Professional Grade Radios
Jason Plough of Rugged Radios was very helpful with my research about radios and headsets. He allowed me to try three different types of radios before I settled on the type that would best fit my needs. I ended up buying a set of Vertex VX231 5 watt UHF radios.
As you can see in the photo below, the VX231 is about the same size as the Midland radio, but it has a much better antenna, which should increase its range.
This radio and headset combination has plenty of volume. I only have to turn the volume up a little over half way. The voice quality is far superior to that of my older setup. If I close my helmet visor, I can easily hear my family talking when I am riding about 45 mph. Without the visor closed, I would be able to hear if I turned the volume up louder, but then it would be too loud when stopped. I am very impressed with this setup.
Update: These UHF radios have different channel frequency assignments than the more common GMRS/FRS radios, but there is some overlap. I compared the Rugged Radio frequency mapping table with the GMRS table and found three channels that should be compatible.
GMRS Rugged Radio UHF
16 DCS 01 9
18 DCS 01 10
20 DCS 01 11
VHF vs. UHF
Many of the desert racers use VHF radios. According to my research, VHF should penetrate tree leaves better than UHF. But my experience found that VHF is basically worthless in a mountain setting. I did a side-by-side comparison of a 5 watt VHF radio with my 5 watt Midland GMRS UHF radios. In a mountain setting, the VHF radios worked fine for about 150 yards while the UHF worked for almost one mile up the canyon where our test was performed. If I climbed onto a hill that had almost line-of-sight, they both performed well at over one mile. My conclusion was that UHF bounces off the mountain better than VHF. VHF may be fine in an open desert with line-of-sight, but not in a mountain.
Radio Power Level
Power specifications can be misleading. Two radios with same power specification may perform significantly different. The real issue is how much power is actually radiated out of the antenna. The specs may not tell you that.
Nevertheless, the power rating is an important specification to consider when buying a radio. A general rule of thumb suggests that each one watt of power will give you up to one mile of range under ideal conditions.
A standard FRS radio will provide 1/2 watt of power. If your riding group stays close together, this may be sufficient.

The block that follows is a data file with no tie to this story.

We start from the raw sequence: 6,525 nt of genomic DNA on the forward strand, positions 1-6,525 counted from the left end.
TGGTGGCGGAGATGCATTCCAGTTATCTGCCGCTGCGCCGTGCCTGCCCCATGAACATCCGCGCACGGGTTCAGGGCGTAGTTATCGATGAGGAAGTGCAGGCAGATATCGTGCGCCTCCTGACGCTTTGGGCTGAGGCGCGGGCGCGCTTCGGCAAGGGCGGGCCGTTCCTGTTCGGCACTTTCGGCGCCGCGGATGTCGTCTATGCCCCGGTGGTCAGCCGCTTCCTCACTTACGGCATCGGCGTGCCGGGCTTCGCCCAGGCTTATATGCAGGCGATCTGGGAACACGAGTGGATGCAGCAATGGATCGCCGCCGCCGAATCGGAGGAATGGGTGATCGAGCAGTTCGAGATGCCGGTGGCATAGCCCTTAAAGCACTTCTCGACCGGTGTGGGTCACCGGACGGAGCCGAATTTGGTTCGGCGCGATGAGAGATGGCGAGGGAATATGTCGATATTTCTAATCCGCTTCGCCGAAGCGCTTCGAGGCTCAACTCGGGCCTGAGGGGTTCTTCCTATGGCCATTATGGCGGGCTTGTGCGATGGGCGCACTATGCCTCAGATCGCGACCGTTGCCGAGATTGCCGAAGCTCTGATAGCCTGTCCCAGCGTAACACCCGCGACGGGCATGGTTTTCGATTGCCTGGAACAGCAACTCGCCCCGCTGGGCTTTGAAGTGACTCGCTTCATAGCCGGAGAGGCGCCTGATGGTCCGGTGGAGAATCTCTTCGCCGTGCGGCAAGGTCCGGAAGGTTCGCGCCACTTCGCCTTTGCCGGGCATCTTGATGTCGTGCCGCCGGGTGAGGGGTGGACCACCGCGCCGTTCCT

Some GMRS radios provide 2 or 5 watts of power. Since I often ride with large groups I opted for a set of 5 watt radios. We tend to spread out to let the dust settle, so it is not uncommon for my wife to be 2 or more miles behind me. With the high quality radio setup, we can now keep in touch even at those distances.
In order to mount the headset inside a helmet, it is necessary to have a helmet with removable lining. The first step is to mount the microphone. Rugged Radios uses a boom microphone that can be bent to align just in front of your mouth. Be sure to mount the mic with the nipple facing away from your mouth. You can use tape or glue to attach the mic to the helmet. I used electrical tape at first, but then made a more permanent installation with hot glue.
The speakers mount with velcro pads.
Speaker alignment with your ear is very critical to sound quality. I found it helpful to hook up the MP3 player and listen to music while I tested the sound quality. By moving the helmet around I could find out if the speakers were properly aligned with my ears. I also found that adding a small spacer under the speaker placed it closer to my ear, which increased the sound volume. It is important to get both speakers properly aligned, or while out on the trail you may think one speaker is not working.
Battery Charge Station
Because my family requires 5 radios and headsets, I decided to build a little charging station so I could charge all 5 radios while only using one power socket. I mounted each charging base and a power strip to a scrap of wood with rubber feet on the bottom. I even have one power slot available to charge my helmet camera.
Having reliable communications has really been appreciated by our family. It is especially useful when we have a large group. By keeping my family informed about where we are going, or when someone is having a problem, we can more easily spread the word to the rest of the group.
Not only does this offer an increased level of safety, it has been fun for the entire family. It is nice to point out wildlife, scenic vistas, trail junctions, and potential trail dangers while we ride.
With our old setup, the most common thing said on our radios was; “what did you say?”. Now we can communicate much more effectively with this high quality gear.
The equipment is expensive, but it should last for many years. All it will take is one emergency – or an emergency avoided – to make it money well spent.